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NEWS UPDATES Asean Affairs        11  February 2011

Philippines and Muslim rebels revive peace talks

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The Philippine government and the nation's main Islamic separatist group agreed on Thursday to push ahead with a faltering peace process after meeting for the first time in two years.

The government hailed the meeting as a success, saying it yielded "agreements on substantive issues" and that the two sides agreed to "fast track the peace process" with another round of talks scheduled for next month.

The meeting in Kuala Lumpur also covered concerns over the emergence of a breakaway rebel faction that authorities say could undermine efforts to end one of the world's longest-running insurgencies.

The two sides said in a joint statement that they "discussed issues related to" feared rebel commander Ameril Umbrakato's split from the Moro Islamic Liberation Front (MILF), which was announced over the weekend.

In their first round of talks since Philippines president Benigno Aquino came to power last year, they agreed to renew the mandate of the international monitoring team in the troubled southern region for another 12 months.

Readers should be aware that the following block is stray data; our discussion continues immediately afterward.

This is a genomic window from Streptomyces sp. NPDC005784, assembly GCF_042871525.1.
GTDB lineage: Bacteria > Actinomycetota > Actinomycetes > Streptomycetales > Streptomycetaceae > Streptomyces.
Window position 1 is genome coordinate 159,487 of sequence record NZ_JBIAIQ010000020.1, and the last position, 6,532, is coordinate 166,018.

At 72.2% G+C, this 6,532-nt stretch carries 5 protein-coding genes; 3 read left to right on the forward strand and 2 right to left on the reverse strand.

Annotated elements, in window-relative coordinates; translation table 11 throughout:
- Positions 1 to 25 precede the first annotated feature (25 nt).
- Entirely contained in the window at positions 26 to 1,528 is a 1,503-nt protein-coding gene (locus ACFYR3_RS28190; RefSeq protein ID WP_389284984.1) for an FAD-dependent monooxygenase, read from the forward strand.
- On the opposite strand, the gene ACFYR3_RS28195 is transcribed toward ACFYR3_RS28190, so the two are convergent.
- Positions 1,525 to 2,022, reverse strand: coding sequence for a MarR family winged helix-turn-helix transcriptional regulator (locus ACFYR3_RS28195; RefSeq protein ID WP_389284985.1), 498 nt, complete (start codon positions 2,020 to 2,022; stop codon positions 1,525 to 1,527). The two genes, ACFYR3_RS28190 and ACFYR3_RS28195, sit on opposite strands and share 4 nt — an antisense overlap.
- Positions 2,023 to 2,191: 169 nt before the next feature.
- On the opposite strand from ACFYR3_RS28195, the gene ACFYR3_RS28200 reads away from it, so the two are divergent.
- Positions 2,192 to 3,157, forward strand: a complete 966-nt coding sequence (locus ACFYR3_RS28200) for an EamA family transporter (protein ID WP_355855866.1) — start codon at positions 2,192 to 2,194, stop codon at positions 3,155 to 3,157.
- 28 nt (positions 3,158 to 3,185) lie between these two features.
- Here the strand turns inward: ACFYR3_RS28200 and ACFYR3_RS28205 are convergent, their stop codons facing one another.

They also exchanged drafts on their positions and agreed to meet again, possibly on March 29 and 30.

Chief Philippines negotiator Marvic Leonen said he opened the talks by declaring that: "We come to work with you to bring peace, not just aspire for it" and admitting a need to address historical injustices.

The government quoted MILF chief representative Mohagher Iqbal as backing its goal of reaching a settlement within one year and voicing optimism that they were now "closer to peace".

During the talks in the Malaysian capital, Leonen raised concerns over Umbrakato's departure from the 12,000-strong group which he has said could render the MILF unable to deliver on any peace settlement.

The MILF has been fighting for an independent Muslim homeland on the southern island of Mindanao since the 1970s. The conflict has claimed 150,000 lives, according to the government.

Umbrakato, who quit the rebel organisation seven months ago, taking at least a thousand fighters with him, is one of two MILF senior commanders who launched deadly attacks across mostly Christian communities on Mindanao in 2008.

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It is commonplace in journalism to write two types of articles at the transition point between the year that has passed and the New Year. As this writer qualifies as an “old hand” in observing Thailand with a track record dating back 14 years, it is time take a shot at what may unfold in Thailand in 2011.

The first issue that can’t be answered is the health of Thailand’s beloved King Bhumibol, who is now 83 years old. He is the world's longest reigning monarch, but elaborate birthday celebrations in December failed to mask concern over his health. More

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